Step Is Not a Dirty Word


What’s the first thing that comes to mind when you hear the word stepmother? More than likely, it’s wicked. As a new stepmom, you can imagine I am less than thrilled about this.


Becoming a stepmom was not my first foray into the world of wicked steps – far from it. From a young age, my life was full of family members who weren’t related to me by blood. I had divorced and remarried parents; married to, you guessed it, my stepparents. I grew up with stepsiblings. I have step-aunts and uncles and cousins, even. And actually, I had a step-grandfather long before any of these jokers came on the scene. It’s always funny to think of him as such, because though it was never a secret, it was never a fact of any consequence to me. I referred to my grandparents as my Nana and my Jim. It didn’t matter what name I called him. He was the one making silly faces at me across the dinner table, and the one crouching on the black-and-white tiled floor to feign delight as I played with the Fisher Price Castle for the one-trillionth hour straight. He was mine. And that was that.

As I grew up, though, I began to really hate the word step. Maybe it was one too many sitcoms where an angst-ridden teen yelled YOU’RE NOT MY REAL DAD before slamming her door that gave me a complex. That’s how I worried the world viewed my family: not real. The word step didn’t feel like a descriptor to me so much as it did a qualifier – evidence to the masses that my family wasn’t, quite. But that was just the thing. My step-people were as real as any others. My stepfamily loved me… like family. My stepparents took care of me… like parents. My stepsiblings fought with me… like siblings. At some point along the line, I stopped using the term altogether. I got tired of being on the defensive. I stopped saying step-anything because it felt like a dirty word, an insult, a qualifier to people who did not deserve any qualification. So I quit. I used it when I had to, to explain things, or when asked. I didn’t lie – because I didn’t have to. They were and still are just my family.

I wonder, how did we get here – to this vilification of the steps? Cinderella, sure. Probably a good amount of historical steps who were kind of wicked, too. As with anything, I know some of you will read this having had an entirely different experience than I had. Hear me say that not all step-people are the best people; but not all regular people are either, for that matter. There is something genuinely exquisite about someone choosing to love you regardless of your biological origins. It is, my friends, as real as it comes. Regardless of the circumstances that bring you to your steps, if you’re like me you’ll look back, grateful, and know that your life would have never been the same without them.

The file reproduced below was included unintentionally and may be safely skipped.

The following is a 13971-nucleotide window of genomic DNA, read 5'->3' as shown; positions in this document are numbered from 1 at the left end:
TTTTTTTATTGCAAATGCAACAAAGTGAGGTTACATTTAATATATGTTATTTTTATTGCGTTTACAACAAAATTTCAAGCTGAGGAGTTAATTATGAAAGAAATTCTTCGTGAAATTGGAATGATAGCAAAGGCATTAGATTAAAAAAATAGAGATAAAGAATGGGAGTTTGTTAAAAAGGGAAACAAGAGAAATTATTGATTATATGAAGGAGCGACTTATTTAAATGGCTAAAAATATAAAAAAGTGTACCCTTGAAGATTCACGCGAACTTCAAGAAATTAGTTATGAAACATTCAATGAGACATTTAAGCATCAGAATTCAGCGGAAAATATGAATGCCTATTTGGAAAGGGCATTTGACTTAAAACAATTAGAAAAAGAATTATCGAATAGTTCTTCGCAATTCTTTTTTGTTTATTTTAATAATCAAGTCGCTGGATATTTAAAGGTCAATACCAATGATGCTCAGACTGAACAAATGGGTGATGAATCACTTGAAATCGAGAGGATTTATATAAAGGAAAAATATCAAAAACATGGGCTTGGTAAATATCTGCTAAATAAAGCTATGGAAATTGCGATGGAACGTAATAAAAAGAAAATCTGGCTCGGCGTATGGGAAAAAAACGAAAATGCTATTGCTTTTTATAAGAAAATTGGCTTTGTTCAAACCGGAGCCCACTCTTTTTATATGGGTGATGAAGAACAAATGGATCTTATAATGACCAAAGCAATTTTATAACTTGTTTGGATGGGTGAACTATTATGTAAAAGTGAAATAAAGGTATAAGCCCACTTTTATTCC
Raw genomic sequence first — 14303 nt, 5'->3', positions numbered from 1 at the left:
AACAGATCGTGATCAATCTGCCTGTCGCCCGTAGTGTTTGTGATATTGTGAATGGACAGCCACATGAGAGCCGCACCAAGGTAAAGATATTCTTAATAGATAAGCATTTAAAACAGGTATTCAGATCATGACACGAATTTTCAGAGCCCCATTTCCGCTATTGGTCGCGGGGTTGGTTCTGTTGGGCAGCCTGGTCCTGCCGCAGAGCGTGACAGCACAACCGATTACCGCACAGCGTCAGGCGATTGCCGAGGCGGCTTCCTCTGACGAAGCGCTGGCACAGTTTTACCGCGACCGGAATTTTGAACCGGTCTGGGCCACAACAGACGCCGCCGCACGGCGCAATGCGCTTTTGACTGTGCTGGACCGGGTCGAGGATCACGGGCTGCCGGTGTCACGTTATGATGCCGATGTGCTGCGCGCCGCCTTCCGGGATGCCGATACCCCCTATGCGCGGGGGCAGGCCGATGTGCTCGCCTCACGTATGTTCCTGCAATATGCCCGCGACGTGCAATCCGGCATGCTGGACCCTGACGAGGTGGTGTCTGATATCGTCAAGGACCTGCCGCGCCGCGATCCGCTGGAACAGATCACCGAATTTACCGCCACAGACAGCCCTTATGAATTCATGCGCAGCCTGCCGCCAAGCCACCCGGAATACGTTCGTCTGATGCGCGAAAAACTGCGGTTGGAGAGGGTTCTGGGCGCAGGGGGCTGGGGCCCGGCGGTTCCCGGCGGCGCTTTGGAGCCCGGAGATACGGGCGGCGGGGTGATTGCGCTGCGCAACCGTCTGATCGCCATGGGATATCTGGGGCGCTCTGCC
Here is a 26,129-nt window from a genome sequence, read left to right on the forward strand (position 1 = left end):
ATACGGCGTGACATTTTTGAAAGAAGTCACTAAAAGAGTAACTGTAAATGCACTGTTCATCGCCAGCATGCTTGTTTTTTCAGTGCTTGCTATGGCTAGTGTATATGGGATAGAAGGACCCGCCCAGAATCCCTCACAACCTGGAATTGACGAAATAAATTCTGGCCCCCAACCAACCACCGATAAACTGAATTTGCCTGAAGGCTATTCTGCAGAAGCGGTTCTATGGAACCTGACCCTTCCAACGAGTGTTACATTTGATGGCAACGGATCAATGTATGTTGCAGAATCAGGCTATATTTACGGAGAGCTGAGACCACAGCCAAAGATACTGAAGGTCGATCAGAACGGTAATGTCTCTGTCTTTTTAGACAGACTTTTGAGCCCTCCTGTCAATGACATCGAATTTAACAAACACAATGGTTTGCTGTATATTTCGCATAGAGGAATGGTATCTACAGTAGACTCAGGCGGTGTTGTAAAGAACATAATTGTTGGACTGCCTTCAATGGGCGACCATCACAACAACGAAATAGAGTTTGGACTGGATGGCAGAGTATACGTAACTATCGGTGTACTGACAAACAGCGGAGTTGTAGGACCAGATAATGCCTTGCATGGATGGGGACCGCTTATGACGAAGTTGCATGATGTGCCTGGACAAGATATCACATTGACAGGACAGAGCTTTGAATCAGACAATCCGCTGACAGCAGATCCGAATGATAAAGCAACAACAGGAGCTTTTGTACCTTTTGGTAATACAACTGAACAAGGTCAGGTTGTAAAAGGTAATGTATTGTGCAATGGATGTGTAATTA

So imagine my surprise when I meet my handsome now-husband and his angel-faced daughter, and just like that (a couple years and a lot of fun later), I am a full-time, bonafide stepmom. Not only working it out for myself, this time, but with a tiny person looking to me to show her what’s up. I listened to her, all of 6 and sweet as can be, as I heard her say stepmom for the first time. To describe me. She said it tentatively at first, looking to me for approval. Inside, I cringed – horrified – insulted, even – before realizing, quickly and quietly, how completely insane that is. This is not something hurtful coming out of her tiny face. It comes with no qualification. She is just like me, on that black and white tiled floor, loving someone who loves her and giving not one thought to their title. I am hers, and she knows it. If I do my job right, she always will.

I am hers

Many years post-adolescence (can I get a hallelujah?!), my defenses are down, and I like that I’m an adult who is confident that my people are mine. I don’t always have to spell it out for everyone. My parents, siblings, cousins, are just what they are. And this little sidekick I’ve happily married into is, and always will be, my daughter. I love those things and they are true, with or without the word step. I want my daughter to grow up knowing that being her any kind of mom is the greatest gift of my life thus far – that calling me her stepmom is the greatest honor she could possibly bestow upon me. I will bear the term proudly, and let my relationship with my daughter speak for itself.

And then, maybe someday, there will be no assumption of wickedness – step won’t be a dirty word. Clarifying a person as your step-someone won’t be construed as an insult, or a qualifier.

It will tell only the lovely story of how they came to be yours.

Previous article12 Days of Giveaways:: dōTERRA Essential Oils
Next article12 Days of Giveaways:: Plexus Slim